If Africa wants to be a manufacturing giant, it needs to do away with borders.
This was the view of Kenyan president Uhuru Kenyatta on Tuesday afternoon while on a state visit to SA.
“These borders were not made for us. If we are going to be manufacturing giants, we need to do away with these borders,” said Kenyatta, addressing the SA-Kenya Business Forum in Pretoria.
Earlier, at the Union Buildings, Kenyatta and President Cyril Ramaphosa signed a number of agreements and memoranda of understanding in the areas of diplomatic consultations and training, transport and air services, health, tourism, migration and the return of nationals who are refused entry.
Kenyatta is on a state visit until Wednesday.
Addressing political and business leaders, Kenyatta told the gathering: “We need to see the African market as one. We need to be able to develop giants like Airbus which makes components in the United Kingdom, France and other parts of Europe.
“It has become a global conglomerate. They did not come together because they love each other — we all know how much they hate each other — but they came together to survive. Africa must come together for us to survive.”
His comments were met with applause.
He said he was happy to hear that SAA and Kenya Airways have agreed on a strategic partnership framework towards the creation of a pan-African airline that will draw on the capabilities and advantages of the two airlines. “I am hoping to be one of your first customers,” he said.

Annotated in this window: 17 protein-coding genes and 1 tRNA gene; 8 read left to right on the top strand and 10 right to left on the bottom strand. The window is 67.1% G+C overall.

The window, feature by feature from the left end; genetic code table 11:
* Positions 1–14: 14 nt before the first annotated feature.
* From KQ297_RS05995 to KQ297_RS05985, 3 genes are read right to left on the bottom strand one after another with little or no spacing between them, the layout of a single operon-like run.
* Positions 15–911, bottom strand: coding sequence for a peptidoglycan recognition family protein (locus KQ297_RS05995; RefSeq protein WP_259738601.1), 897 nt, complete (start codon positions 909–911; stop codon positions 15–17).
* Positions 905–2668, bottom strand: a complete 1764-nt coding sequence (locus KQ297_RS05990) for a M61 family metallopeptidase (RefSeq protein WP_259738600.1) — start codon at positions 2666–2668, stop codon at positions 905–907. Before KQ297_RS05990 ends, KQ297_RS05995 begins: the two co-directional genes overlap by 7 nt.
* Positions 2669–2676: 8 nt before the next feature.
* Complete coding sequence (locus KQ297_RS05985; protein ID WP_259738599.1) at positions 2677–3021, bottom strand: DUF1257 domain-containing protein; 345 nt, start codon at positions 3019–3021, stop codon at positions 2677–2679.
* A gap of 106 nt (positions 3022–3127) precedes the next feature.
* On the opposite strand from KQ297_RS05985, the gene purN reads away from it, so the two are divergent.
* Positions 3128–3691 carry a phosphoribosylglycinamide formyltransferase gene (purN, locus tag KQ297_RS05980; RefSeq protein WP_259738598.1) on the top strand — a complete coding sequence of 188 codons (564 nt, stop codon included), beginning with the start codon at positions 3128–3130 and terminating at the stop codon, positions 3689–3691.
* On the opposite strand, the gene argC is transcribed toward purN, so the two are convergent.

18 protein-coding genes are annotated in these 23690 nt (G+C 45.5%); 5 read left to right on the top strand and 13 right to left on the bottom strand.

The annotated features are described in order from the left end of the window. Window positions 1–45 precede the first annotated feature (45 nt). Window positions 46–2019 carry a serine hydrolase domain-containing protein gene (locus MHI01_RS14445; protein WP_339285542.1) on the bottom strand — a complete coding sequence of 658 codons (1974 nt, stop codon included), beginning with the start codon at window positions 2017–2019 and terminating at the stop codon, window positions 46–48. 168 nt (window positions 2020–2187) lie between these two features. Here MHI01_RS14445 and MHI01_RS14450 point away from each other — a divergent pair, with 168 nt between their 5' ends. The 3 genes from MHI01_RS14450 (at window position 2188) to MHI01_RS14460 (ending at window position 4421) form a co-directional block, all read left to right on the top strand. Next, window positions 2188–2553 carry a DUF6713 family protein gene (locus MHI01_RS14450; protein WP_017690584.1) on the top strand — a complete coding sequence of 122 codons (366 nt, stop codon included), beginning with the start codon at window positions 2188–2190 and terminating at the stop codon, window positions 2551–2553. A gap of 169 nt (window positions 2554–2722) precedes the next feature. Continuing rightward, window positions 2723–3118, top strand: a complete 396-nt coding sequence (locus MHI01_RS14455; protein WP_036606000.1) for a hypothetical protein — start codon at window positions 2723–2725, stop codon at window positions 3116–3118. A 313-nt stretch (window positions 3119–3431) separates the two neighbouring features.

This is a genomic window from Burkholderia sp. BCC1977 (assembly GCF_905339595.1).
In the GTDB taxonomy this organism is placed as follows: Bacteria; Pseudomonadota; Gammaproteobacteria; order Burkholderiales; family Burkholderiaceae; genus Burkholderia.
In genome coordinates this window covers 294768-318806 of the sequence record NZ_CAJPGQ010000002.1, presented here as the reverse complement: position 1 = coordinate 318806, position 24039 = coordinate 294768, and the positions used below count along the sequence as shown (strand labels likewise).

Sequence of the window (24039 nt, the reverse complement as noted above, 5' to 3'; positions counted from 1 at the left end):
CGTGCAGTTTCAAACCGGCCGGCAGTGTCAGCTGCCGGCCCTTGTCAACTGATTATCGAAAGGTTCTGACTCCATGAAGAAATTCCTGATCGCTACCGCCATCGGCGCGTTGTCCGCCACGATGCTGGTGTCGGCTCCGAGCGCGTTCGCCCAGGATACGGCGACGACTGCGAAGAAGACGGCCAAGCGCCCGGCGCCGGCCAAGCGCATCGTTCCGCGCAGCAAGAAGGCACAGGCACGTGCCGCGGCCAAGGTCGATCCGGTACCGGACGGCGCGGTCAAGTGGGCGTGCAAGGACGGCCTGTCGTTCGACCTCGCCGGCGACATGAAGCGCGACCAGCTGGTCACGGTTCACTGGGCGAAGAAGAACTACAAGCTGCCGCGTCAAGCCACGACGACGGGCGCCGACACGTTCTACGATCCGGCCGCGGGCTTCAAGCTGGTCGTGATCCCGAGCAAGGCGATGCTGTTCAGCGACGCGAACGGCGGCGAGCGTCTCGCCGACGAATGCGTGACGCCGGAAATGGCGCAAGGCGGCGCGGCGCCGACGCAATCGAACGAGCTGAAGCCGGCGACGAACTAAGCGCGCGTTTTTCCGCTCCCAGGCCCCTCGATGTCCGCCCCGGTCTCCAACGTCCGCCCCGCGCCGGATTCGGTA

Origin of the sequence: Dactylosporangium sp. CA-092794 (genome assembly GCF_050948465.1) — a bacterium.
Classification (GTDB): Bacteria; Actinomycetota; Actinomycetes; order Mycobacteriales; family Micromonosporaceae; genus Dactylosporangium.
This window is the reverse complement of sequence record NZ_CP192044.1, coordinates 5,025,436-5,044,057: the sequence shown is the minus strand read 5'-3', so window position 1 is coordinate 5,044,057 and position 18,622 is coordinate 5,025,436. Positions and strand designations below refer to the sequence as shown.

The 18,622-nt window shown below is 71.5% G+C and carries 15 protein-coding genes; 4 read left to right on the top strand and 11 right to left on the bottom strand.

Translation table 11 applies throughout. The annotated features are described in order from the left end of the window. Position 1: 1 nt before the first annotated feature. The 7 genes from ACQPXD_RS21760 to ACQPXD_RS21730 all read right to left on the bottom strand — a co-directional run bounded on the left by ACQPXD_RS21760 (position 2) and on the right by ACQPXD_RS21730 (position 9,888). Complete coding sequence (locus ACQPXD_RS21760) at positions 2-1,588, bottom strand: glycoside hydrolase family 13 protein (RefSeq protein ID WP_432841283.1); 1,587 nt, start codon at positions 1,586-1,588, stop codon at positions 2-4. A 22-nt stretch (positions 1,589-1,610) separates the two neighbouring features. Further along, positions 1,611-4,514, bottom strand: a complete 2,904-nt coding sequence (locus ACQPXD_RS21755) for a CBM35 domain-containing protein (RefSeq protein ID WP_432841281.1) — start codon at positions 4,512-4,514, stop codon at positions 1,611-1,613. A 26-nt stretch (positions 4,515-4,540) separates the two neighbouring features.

Kenyatta said he and Ramaphosa had “fruitful bilateral discussions”.
Ramaphosa said that more than 40 South African companies have invested in the Kenya market in the past two decades. “Altogether these projects have an investment value of R6.84bn and created more than 2,700 jobs in Kenya. SA ranks among the top five investors in Kenya.
“Kenya is SA’s largest trading partner in Africa outside the Southern African Development Community, and SA is the biggest exporter of goods to Kenya on the continent.”
He said the depth and breadth of this trade and investment relationship makes Kenya a key partner for the country in East Africa.
“SA could be a strategic partner in implementing President Kenyatta’s Big Four Agenda, which has a specific focus on manufacturing, food security, universal healthcare and affordable housing. For this to happen, our trade relationship needs to involve greater value-addition, with more focus on manufactured and agricultural goods.”
He added that more needed to be done to achieve greater balance in SA-Kenya bilateral trade, which was heavily skewed in SA’s favour.
“We call on Kenyan companies here today to reach out to their South African counterparts as they search for new markets for their goods and services. African hands must make the goods and provide the services that Africans use. We must correct the distorted trade relationships that exists between African countries and the rest of the world.”
Ramaphosa said African states can no longer be suppliers of raw materials to the world and importers of consumer and capital goods.
He called on governments, investors, entrepreneurs and business leaders from different African countries to come together to explore new partnerships and to reach agreements that drive new trade and investment.